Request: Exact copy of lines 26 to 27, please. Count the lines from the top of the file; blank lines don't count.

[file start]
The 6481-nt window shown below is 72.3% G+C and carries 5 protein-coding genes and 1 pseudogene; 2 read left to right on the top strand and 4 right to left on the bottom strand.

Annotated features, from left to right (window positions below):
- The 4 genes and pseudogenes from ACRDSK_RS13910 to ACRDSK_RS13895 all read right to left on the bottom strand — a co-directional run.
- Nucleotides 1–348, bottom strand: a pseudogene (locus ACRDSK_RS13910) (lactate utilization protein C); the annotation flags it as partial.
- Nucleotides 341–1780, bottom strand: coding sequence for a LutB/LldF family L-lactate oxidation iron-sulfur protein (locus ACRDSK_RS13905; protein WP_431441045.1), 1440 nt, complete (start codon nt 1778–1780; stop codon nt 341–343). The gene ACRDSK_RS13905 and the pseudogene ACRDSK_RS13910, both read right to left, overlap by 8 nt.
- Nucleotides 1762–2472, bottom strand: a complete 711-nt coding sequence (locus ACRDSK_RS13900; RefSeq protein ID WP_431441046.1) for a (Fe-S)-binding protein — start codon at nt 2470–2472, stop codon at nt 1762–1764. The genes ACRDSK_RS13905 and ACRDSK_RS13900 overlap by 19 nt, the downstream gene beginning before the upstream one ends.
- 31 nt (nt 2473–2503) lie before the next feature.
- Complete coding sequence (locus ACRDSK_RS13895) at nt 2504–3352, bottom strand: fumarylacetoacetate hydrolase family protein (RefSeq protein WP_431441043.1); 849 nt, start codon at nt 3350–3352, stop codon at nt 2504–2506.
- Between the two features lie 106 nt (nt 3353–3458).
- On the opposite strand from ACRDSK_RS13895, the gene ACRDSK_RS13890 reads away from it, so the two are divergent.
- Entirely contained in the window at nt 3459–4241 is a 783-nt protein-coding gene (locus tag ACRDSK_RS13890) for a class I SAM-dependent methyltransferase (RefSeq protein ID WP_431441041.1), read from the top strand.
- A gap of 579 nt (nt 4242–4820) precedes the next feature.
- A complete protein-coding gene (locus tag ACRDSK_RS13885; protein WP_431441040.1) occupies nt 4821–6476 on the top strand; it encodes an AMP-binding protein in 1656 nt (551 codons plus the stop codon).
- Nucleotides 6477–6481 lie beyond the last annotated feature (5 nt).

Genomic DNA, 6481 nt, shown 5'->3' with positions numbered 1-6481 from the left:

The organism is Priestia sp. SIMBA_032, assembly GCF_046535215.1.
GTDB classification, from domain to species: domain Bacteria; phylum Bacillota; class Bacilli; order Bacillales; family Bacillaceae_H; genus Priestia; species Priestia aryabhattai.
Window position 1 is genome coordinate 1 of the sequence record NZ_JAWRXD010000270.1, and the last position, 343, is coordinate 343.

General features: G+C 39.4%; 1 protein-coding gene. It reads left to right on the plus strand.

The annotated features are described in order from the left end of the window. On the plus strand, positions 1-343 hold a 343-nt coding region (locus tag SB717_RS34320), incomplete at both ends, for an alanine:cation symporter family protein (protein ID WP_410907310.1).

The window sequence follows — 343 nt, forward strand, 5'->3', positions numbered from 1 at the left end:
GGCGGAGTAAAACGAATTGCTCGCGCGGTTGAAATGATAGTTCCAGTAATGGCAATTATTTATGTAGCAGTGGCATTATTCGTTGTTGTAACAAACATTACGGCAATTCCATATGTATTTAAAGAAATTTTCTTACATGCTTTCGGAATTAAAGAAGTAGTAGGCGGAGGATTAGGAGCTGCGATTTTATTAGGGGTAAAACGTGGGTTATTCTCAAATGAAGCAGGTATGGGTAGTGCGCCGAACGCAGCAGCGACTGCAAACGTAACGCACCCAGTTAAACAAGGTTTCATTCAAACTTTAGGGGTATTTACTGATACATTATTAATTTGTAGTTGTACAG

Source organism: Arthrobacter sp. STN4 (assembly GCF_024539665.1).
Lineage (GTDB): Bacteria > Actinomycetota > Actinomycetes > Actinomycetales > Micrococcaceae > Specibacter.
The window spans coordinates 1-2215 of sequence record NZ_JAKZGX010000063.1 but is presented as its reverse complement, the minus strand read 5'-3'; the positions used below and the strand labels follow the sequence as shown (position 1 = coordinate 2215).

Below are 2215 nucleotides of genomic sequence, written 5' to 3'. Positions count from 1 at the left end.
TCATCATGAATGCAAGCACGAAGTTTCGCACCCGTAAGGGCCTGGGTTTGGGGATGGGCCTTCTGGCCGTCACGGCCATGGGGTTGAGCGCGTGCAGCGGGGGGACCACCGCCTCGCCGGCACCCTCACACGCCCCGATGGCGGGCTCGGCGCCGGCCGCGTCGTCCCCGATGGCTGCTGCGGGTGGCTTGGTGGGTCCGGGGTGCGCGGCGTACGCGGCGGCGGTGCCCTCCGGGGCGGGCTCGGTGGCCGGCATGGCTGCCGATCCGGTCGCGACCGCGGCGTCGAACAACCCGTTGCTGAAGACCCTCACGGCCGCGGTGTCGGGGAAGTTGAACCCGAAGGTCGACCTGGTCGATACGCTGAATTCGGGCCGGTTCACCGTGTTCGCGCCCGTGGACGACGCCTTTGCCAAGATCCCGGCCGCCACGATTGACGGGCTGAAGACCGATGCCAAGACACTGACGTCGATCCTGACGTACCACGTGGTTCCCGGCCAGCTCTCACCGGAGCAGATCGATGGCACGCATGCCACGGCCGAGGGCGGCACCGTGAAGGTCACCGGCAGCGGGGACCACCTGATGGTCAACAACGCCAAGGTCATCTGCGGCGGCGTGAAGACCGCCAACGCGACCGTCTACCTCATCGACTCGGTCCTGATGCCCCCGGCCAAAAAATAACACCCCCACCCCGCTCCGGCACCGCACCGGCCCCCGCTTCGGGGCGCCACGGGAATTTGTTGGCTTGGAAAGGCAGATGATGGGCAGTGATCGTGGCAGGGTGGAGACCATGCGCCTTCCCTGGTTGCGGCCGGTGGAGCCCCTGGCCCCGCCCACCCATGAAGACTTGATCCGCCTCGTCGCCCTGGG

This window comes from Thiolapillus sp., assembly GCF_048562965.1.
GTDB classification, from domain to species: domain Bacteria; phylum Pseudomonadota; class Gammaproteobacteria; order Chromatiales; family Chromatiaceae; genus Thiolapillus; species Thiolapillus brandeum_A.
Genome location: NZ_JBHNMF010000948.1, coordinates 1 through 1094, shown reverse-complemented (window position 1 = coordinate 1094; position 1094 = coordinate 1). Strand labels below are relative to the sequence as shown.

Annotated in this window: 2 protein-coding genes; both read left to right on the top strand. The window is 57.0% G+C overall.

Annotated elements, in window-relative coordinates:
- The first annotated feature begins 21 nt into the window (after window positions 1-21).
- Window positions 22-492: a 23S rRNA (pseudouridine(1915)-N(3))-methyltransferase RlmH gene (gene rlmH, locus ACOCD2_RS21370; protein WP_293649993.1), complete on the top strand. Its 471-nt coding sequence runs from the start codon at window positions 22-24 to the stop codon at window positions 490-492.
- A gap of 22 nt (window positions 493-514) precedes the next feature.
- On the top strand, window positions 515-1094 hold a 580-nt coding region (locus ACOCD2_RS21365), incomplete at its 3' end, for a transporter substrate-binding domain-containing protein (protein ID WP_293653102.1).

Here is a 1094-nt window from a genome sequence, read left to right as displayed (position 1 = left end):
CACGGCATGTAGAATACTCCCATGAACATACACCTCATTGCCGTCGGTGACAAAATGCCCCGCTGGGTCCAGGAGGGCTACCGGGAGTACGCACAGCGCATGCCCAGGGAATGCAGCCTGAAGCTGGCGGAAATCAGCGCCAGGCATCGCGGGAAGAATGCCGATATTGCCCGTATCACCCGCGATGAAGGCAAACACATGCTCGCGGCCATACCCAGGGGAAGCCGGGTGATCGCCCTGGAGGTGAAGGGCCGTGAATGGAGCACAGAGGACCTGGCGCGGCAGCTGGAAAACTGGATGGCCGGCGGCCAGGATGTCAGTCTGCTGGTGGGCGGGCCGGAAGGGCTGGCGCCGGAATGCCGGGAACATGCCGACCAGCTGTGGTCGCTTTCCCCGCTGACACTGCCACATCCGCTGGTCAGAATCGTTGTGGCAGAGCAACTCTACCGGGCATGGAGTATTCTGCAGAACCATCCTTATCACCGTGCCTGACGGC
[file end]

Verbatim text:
Below are 2215 nucleotides of genomic sequence, written 5' to 3'. Positions count from 1 at the left end.
TCATCATGAATGCAAGCACGAAGTTTCGCACCCGTAAGGGCCTGGGTTTGGGGATGGGCCTTCTGGCCGTCACGGCCATGGGGTTGAGCGCGTGCAGCGGGGGGACCACCGCCTCGCCGGCACCCTCACACGCCCCGATGGCGGGCTCGGCGCCGGCCGCGTCGTCCCCGATGGCTGCTGCGGGTGGCTTGGTGGGTCCGGGGTGCGCGGCGTACGCGGCGGCGGTGCCCTCCGGGGCGGGCTCGGTGGCCGGCATGGCTGCCGATCCGGTCGCGACCGCGGCGTCGAACAACCCGTTGCTGAAGACCCTCACGGCCGCGGTGTCGGGGAAGTTGAACCCGAAGGTCGACCTGGTCGATACGCTGAATTCGGGCCGGTTCACCGTGTTCGCGCCCGTGGACGACGCCTTTGCCAAGATCCCGGCCGCCACGATTGACGGGCTGAAGACCGATGCCAAGACACTGACGTCGATCCTGACGTACCACGTGGTTCCCGGCCAGCTCTCACCGGAGCAGATCGATGGCACGCATGCCACGGCCGAGGGCGGCACCGTGAAGGTCACCGGCAGCGGGGACCACCTGATGGTCAACAACGCCAAGGTCATCTGCGGCGGCGTGAAGACCGCCAACGCGACCGTCTACCTCATCGACTCGGTCCTGATGCCCCCGGCCAAAAAATAACACCCCCACCCCGCTCCGGCACCGCACCGGCCCCCGCTTCGGGGCGCCACGGGAATTTGTTGGCTTGGAAAGGCAGATGATGGGCAGTGATCGTGGCAGGGTGGAGACCATGCGCCTTCCCTGGTTGCGGCCGGTGGAGCCCCTGGCCCCGCCCACCCATGAAGACTTGATCCGCCTCGTCGCCCTGGG